What will you to with the tools you develope after the game is shipped? Have thought about releasing them under an open source license?

Dominik - Mar 21, 2015 at 08:38
Nice idea to have a seperate debugging window - My first instinct would have been to implement it as a console insie the game window. Ever since Quake I just have to have a console window inside any engine I write. But the external solution seems better suited in this case since the game programmer has still a free view on the scene and can debug independently.

But something is wrong here.... Oh yeah! What's up with the name? "Debugger"? Shouldn't that by a crazy acronym or something? "Deubgger"... pfffttt - how conventional ;-)

Matej - Mar 21, 2015 at 09:36
I am quite into behaviour-driven development and test-driven development. This is not the same as debugging, but I wonder if you employ any of these approaches. Judging by what you disclosed so far it would not be too difficult to set up and use a testing suite.

By the way, what was debugging and testing like in the Mainac Mansion times? Lots of manual runs and clicks and seeing what happens this time around?

mr. T - Mar 21, 2015 at 13:21
Wimpy seems to be turning into something pretty nifty. Very nice, I like (insert Borat face here)! I wish I could browse through all the source and really see how everything works together.

What's your general policy on documenting and commenting your source code by the way? Do you have savant like abilities to remember everything you've ever coded and structured or do you take care to document and comment the code as you go? I sometimes pay the price when I try to get back with non-documented old projects and actually struggle slightly to figure out how it all worked again :D Well maybe not struggle per se but spending more time than would be necessary.

Spammer - Mar 22, 2015 at 02:24
I'm blue da ba dee da ba die da ba dee da ba die da ba dee da ba die!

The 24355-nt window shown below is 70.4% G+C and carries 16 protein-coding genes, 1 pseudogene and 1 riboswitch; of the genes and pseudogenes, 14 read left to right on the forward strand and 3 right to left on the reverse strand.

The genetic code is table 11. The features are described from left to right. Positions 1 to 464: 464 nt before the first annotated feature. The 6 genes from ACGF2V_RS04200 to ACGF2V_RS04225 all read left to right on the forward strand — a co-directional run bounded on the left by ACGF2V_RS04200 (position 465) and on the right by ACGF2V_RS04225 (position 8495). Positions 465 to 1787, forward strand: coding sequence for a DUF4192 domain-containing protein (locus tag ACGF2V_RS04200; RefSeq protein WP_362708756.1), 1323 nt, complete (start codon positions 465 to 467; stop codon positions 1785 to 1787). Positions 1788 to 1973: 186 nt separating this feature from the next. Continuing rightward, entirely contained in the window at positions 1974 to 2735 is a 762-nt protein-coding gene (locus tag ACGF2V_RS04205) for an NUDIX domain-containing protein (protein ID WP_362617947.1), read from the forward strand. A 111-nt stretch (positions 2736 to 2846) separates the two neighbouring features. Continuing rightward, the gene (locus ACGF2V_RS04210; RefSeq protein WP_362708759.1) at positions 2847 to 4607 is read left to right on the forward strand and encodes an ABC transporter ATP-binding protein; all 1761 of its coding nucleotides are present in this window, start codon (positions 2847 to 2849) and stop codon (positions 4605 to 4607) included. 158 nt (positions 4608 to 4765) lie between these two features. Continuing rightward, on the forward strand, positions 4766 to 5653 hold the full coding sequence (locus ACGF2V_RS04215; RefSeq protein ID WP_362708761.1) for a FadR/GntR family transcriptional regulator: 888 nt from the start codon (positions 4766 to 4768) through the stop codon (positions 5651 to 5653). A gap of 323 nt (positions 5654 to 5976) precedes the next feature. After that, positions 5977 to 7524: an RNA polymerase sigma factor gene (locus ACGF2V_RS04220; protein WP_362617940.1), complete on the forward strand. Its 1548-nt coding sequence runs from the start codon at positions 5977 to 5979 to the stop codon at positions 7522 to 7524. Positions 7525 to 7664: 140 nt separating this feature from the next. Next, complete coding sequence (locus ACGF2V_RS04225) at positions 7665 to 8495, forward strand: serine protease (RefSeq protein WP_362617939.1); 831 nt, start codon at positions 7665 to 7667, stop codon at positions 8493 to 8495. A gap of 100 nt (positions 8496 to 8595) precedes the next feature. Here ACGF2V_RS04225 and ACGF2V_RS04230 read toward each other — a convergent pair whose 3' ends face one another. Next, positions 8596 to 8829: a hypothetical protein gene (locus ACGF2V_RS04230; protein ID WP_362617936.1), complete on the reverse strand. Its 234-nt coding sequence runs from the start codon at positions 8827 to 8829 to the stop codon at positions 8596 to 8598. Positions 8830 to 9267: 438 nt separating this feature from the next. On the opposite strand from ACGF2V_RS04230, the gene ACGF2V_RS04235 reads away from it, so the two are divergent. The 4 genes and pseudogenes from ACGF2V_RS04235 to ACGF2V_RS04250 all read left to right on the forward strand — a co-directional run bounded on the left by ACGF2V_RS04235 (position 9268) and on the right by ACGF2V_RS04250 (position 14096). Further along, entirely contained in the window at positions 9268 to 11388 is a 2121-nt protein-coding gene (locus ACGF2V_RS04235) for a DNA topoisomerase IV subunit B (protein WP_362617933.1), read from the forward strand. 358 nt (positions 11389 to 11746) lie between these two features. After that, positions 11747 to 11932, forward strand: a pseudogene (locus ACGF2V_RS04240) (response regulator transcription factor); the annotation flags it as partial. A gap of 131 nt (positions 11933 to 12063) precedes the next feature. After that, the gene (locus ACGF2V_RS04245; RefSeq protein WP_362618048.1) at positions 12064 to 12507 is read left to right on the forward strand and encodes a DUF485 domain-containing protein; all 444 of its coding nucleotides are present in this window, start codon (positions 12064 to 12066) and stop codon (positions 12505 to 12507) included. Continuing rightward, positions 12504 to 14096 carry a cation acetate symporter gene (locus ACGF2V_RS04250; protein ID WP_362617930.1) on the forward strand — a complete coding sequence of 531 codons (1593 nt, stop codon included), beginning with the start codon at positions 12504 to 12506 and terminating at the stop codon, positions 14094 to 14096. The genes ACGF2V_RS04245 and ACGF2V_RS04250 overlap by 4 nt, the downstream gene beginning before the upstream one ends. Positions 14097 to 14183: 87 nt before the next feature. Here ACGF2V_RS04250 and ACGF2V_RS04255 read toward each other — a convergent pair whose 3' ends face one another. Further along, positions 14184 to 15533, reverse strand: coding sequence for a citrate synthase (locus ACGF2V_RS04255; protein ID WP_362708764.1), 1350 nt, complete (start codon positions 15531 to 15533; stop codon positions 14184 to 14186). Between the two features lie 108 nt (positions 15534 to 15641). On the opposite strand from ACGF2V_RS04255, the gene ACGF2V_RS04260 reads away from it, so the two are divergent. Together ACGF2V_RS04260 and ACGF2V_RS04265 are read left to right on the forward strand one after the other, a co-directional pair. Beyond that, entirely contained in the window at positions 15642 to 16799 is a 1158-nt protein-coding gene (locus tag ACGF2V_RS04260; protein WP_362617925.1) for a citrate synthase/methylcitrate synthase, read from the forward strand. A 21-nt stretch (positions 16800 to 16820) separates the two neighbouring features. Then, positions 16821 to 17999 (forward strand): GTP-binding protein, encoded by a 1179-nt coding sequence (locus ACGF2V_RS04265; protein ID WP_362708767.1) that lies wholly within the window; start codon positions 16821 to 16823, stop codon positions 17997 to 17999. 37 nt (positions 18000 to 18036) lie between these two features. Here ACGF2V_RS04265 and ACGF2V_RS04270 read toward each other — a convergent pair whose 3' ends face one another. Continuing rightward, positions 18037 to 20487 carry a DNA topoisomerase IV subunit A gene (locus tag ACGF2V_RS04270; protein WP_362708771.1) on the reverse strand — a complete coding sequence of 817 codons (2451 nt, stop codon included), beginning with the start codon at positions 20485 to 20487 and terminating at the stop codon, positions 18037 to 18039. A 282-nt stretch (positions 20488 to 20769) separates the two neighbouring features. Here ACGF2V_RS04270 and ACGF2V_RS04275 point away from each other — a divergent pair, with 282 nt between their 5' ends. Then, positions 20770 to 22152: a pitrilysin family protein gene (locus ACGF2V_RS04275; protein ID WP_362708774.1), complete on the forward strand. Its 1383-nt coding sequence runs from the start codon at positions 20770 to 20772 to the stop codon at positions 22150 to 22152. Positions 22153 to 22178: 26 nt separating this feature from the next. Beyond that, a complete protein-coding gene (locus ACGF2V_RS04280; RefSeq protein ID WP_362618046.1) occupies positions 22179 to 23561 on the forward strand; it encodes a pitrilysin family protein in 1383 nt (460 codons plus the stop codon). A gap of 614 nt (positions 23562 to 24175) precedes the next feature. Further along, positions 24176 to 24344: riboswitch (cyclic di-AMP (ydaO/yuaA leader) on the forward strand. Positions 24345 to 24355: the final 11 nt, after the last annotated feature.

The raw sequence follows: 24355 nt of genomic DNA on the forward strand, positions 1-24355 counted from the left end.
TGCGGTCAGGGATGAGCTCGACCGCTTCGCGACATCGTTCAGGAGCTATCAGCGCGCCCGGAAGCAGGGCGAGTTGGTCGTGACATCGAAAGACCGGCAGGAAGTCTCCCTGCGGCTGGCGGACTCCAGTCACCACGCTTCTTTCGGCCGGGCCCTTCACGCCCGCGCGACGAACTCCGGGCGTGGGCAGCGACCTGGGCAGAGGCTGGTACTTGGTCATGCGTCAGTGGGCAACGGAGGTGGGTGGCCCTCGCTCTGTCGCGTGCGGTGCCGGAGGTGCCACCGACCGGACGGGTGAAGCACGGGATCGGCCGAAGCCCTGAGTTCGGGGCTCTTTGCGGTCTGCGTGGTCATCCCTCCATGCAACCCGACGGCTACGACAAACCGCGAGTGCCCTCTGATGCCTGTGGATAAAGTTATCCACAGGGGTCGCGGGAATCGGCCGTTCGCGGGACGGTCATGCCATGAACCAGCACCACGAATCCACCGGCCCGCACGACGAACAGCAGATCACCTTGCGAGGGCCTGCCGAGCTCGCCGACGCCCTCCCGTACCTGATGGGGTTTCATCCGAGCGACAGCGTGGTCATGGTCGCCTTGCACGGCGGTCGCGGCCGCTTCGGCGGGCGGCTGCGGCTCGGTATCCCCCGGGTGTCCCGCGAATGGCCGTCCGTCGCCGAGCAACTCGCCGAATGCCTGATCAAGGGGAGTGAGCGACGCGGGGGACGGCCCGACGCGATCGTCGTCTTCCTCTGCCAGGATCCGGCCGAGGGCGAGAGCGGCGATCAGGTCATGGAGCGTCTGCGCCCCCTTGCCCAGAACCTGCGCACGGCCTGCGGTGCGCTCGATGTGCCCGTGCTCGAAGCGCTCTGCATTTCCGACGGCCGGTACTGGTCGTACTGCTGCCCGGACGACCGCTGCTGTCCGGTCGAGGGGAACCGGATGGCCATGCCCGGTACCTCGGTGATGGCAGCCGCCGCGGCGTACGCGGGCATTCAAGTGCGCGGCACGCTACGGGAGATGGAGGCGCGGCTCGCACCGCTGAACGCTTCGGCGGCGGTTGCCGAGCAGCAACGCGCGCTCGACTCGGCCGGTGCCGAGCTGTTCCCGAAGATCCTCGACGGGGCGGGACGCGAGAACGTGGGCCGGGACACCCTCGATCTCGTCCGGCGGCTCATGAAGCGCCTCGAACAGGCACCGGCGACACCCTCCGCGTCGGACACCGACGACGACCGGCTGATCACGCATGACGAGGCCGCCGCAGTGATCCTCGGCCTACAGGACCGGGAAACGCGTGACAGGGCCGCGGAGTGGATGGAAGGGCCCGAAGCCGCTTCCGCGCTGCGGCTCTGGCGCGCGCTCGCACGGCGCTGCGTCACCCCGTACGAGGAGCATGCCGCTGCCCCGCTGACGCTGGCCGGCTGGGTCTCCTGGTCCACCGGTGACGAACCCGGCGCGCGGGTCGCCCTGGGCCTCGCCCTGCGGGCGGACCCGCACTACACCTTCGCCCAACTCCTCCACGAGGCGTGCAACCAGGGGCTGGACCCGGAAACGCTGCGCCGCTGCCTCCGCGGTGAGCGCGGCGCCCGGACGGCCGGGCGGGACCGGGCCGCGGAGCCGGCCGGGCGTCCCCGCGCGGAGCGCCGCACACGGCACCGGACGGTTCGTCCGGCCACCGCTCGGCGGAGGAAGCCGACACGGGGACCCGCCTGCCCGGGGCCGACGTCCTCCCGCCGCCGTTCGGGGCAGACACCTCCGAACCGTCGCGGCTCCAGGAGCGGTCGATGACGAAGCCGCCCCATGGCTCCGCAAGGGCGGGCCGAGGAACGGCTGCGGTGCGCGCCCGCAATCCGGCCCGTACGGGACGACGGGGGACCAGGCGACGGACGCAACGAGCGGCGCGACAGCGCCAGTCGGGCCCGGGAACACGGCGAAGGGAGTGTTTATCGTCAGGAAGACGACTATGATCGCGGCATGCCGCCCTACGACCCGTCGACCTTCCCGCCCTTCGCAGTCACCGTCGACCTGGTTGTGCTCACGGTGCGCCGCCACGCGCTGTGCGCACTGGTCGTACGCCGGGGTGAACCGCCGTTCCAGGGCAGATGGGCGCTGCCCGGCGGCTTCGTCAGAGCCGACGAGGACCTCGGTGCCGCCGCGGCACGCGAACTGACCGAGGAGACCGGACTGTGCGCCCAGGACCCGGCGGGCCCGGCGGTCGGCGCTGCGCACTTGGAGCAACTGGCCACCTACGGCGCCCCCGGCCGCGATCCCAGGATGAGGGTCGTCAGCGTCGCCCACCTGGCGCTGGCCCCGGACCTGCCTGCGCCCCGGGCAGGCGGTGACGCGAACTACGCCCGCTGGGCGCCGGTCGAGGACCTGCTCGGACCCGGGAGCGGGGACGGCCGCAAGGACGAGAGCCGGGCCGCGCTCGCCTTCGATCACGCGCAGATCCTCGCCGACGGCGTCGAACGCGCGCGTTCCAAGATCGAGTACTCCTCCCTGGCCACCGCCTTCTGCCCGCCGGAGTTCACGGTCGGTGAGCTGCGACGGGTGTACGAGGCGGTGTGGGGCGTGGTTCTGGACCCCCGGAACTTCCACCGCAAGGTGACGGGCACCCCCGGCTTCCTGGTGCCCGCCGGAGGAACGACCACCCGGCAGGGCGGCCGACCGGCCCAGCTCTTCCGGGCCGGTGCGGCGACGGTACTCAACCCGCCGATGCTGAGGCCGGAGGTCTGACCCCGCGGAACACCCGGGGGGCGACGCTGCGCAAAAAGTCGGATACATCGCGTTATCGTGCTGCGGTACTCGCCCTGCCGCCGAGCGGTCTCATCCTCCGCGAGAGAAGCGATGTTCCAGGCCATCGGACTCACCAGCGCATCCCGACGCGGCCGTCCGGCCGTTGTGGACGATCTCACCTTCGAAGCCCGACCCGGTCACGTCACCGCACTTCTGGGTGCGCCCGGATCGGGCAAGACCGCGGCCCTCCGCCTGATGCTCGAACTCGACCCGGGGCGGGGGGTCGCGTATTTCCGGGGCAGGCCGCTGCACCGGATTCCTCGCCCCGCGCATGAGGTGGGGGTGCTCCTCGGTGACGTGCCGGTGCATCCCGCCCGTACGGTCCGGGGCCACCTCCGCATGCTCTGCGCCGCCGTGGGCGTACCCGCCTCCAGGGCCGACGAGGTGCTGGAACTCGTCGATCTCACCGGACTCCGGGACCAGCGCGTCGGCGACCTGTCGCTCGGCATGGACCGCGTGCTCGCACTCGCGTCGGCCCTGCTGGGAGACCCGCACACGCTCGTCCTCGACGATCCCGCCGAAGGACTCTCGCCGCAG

Michael Stum - Mar 22, 2015 at 06:23
One of the things that were interesting about SCUMM is that every game seemed to have its own, incompatible interpreter - you couldn't just use a monkey.exe on Last Crusade's data. I guess this is partially because of optimizations that are no longer relevant in 2015, but also because the whole idea of Engine/Game separation wasn't really that big of a deal? It would be interesting to see if Thimbleweed Park will end up with a bunch of game-specific tweaks in the engine out of pragmatism - it's more a curiosity of mine though. I'd love to hear some talk about game-specific corners you had to cut in the old SCUMM days.

Ron Gilbert - Mar 22, 2015 at 09:56
It wasn't that the games had tweaks, it was that the SCUMM system was evolving. We would add new features to the next game, which means you couldn't play the it with the last games .exe. Sometimes those improvements would make the new .exe incompatible with the last game, so it was never a strait line up.  And that's a good thing. We were not releasing a game development engine to the public where we had to worry about all the people that might want to run the new game on the old system. This was an internal tool, so we had that luxury.

If the GrumpyGameEngine exists beyond this one game, I'm sure that will also be true for it. Things keep moving forward, it's what keeps life interesting and also a reason I don't want to use the old SCUMM system for this game. Move forward.

Santiago Montero - Apr 01, 2015 at 22:35
mmm I don't like what you are saying....are you subtly implying that they were worst engineers back then...?

Zak Phoenix McKracken - Mar 23, 2015 at 06:14